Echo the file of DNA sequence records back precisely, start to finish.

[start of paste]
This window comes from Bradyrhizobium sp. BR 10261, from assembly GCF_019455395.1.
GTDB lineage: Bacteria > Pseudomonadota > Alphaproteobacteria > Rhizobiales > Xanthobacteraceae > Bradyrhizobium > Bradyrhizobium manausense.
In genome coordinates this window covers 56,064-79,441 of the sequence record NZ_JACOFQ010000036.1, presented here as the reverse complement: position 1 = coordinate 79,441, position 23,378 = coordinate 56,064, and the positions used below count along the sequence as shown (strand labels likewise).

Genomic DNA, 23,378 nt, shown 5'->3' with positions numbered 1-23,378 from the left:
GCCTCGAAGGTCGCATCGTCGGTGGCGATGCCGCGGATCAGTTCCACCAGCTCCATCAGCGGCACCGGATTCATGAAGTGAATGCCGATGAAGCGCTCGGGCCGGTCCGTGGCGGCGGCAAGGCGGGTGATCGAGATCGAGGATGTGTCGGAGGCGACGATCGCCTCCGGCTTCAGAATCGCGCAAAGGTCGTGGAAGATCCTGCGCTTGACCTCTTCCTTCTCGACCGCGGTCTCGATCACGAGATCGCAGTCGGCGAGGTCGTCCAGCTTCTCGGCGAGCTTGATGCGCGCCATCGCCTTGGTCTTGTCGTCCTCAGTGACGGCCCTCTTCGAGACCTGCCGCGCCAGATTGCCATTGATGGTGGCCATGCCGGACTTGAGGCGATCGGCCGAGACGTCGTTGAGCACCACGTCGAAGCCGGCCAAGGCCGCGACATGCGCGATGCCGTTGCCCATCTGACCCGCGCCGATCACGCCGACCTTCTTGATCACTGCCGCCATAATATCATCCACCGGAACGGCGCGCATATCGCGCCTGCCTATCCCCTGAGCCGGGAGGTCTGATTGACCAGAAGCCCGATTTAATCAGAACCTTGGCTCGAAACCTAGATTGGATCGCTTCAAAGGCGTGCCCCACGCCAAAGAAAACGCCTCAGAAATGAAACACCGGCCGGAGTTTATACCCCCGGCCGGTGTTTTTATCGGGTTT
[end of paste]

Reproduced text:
This window comes from Bradyrhizobium sp. BR 10261, from assembly GCF_019455395.1.
GTDB lineage: Bacteria > Pseudomonadota > Alphaproteobacteria > Rhizobiales > Xanthobacteraceae > Bradyrhizobium > Bradyrhizobium manausense.
In genome coordinates this window covers 56,064-79,441 of the sequence record NZ_JACOFQ010000036.1, presented here as the reverse complement: position 1 = coordinate 79,441, position 23,378 = coordinate 56,064, and the positions used below count along the sequence as shown (strand labels likewise).

Genomic DNA, 23,378 nt, shown 5'->3' with positions numbered 1-23,378 from the left:
GCCTCGAAGGTCGCATCGTCGGTGGCGATGCCGCGGATCAGTTCCACCAGCTCCATCAGCGGCACCGGATTCATGAAGTGAATGCCGATGAAGCGCTCGGGCCGGTCCGTGGCGGCGGCAAGGCGGGTGATCGAGATCGAGGATGTGTCGGAGGCGACGATCGCCTCCGGCTTCAGAATCGCGCAAAGGTCGTGGAAGATCCTGCGCTTGACCTCTTCCTTCTCGACCGCGGTCTCGATCACGAGATCGCAGTCGGCGAGGTCGTCCAGCTTCTCGGCGAGCTTGATGCGCGCCATCGCCTTGGTCTTGTCGTCCTCAGTGACGGCCCTCTTCGAGACCTGCCGCGCCAGATTGCCATTGATGGTGGCCATGCCGGACTTGAGGCGATCGGCCGAGACGTCGTTGAGCACCACGTCGAAGCCGGCCAAGGCCGCGACATGCGCGATGCCGTTGCCCATCTGACCCGCGCCGATCACGCCGACCTTCTTGATCACTGCCGCCATAATATCATCCACCGGAACGGCGCGCATATCGCGCCTGCCTATCCCCTGAGCCGGGAGGTCTGATTGACCAGAAGCCCGATTTAATCAGAACCTTGGCTCGAAACCTAGATTGGATCGCTTCAAAGGCGTGCCCCACGCCAAAGAAAACGCCTCAGAAATGAAACACCGGCCGGAGTTTATACCCCCGGCCGGTGTTTTTATCGGGTTT